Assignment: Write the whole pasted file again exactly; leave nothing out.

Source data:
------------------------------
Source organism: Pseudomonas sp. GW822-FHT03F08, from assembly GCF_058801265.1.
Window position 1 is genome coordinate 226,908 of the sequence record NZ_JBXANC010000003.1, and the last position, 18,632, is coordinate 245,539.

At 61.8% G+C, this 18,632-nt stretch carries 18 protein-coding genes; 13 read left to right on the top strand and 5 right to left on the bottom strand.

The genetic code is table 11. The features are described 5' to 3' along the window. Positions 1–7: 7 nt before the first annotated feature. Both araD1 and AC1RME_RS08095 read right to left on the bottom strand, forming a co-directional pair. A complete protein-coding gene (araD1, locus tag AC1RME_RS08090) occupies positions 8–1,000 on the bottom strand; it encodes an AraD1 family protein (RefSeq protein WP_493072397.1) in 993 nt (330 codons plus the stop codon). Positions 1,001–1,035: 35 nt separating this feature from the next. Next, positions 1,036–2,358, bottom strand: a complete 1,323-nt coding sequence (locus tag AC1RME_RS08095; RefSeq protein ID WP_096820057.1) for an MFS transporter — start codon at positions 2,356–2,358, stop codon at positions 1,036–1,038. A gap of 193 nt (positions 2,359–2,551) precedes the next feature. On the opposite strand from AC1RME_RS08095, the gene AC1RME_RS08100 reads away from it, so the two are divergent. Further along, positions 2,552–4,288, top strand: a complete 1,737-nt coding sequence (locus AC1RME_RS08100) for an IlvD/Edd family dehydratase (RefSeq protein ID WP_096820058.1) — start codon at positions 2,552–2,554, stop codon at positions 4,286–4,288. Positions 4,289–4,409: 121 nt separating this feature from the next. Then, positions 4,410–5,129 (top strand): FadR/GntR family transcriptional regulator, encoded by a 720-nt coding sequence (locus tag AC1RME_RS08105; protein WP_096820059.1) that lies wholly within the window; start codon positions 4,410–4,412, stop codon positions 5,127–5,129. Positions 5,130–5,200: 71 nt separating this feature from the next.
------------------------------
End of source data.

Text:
Source organism: Pseudomonas sp. GW822-FHT03F08, from assembly GCF_058801265.1.
Window position 1 is genome coordinate 226,908 of the sequence record NZ_JBXANC010000003.1, and the last position, 18,632, is coordinate 245,539.

At 61.8% G+C, this 18,632-nt stretch carries 18 protein-coding genes; 13 read left to right on the top strand and 5 right to left on the bottom strand.

The genetic code is table 11. The features are described 5' to 3' along the window. Positions 1–7: 7 nt before the first annotated feature. Both araD1 and AC1RME_RS08095 read right to left on the bottom strand, forming a co-directional pair. A complete protein-coding gene (araD1, locus tag AC1RME_RS08090) occupies positions 8–1,000 on the bottom strand; it encodes an AraD1 family protein (RefSeq protein WP_493072397.1) in 993 nt (330 codons plus the stop codon). Positions 1,001–1,035: 35 nt separating this feature from the next. Next, positions 1,036–2,358, bottom strand: a complete 1,323-nt coding sequence (locus tag AC1RME_RS08095; RefSeq protein ID WP_096820057.1) for an MFS transporter — start codon at positions 2,356–2,358, stop codon at positions 1,036–1,038. A gap of 193 nt (positions 2,359–2,551) precedes the next feature. On the opposite strand from AC1RME_RS08095, the gene AC1RME_RS08100 reads away from it, so the two are divergent. Further along, positions 2,552–4,288, top strand: a complete 1,737-nt coding sequence (locus AC1RME_RS08100) for an IlvD/Edd family dehydratase (RefSeq protein ID WP_096820058.1) — start codon at positions 2,552–2,554, stop codon at positions 4,286–4,288. Positions 4,289–4,409: 121 nt separating this feature from the next. Then, positions 4,410–5,129 (top strand): FadR/GntR family transcriptional regulator, encoded by a 720-nt coding sequence (locus tag AC1RME_RS08105; protein WP_096820059.1) that lies wholly within the window; start codon positions 4,410–4,412, stop codon positions 5,127–5,129. Positions 5,130–5,200: 71 nt separating this feature from the next.